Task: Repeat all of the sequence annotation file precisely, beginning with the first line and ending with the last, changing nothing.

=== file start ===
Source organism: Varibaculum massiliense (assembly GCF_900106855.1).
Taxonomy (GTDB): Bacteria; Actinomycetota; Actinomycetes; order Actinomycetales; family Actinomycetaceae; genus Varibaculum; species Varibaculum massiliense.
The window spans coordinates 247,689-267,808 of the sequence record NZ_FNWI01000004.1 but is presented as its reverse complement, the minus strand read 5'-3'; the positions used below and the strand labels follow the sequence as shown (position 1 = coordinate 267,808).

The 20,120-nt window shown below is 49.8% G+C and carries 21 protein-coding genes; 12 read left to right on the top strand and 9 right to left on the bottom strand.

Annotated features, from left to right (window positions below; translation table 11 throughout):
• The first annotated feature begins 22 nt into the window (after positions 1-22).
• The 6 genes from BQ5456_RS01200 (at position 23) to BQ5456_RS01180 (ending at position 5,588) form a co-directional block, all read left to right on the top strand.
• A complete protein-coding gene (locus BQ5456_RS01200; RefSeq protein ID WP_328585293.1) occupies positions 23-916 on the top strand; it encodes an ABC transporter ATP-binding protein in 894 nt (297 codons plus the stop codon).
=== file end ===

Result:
Source organism: Varibaculum massiliense (assembly GCF_900106855.1).
Taxonomy (GTDB): Bacteria; Actinomycetota; Actinomycetes; order Actinomycetales; family Actinomycetaceae; genus Varibaculum; species Varibaculum massiliense.
The window spans coordinates 247,689-267,808 of the sequence record NZ_FNWI01000004.1 but is presented as its reverse complement, the minus strand read 5'-3'; the positions used below and the strand labels follow the sequence as shown (position 1 = coordinate 267,808).

The 20,120-nt window shown below is 49.8% G+C and carries 21 protein-coding genes; 12 read left to right on the top strand and 9 right to left on the bottom strand.

Annotated features, from left to right (window positions below; translation table 11 throughout):
• The first annotated feature begins 22 nt into the window (after positions 1-22).
• The 6 genes from BQ5456_RS01200 (at position 23) to BQ5456_RS01180 (ending at position 5,588) form a co-directional block, all read left to right on the top strand.
• A complete protein-coding gene (locus BQ5456_RS01200; RefSeq protein ID WP_328585293.1) occupies positions 23-916 on the top strand; it encodes an ABC transporter ATP-binding protein in 894 nt (297 codons plus the stop codon).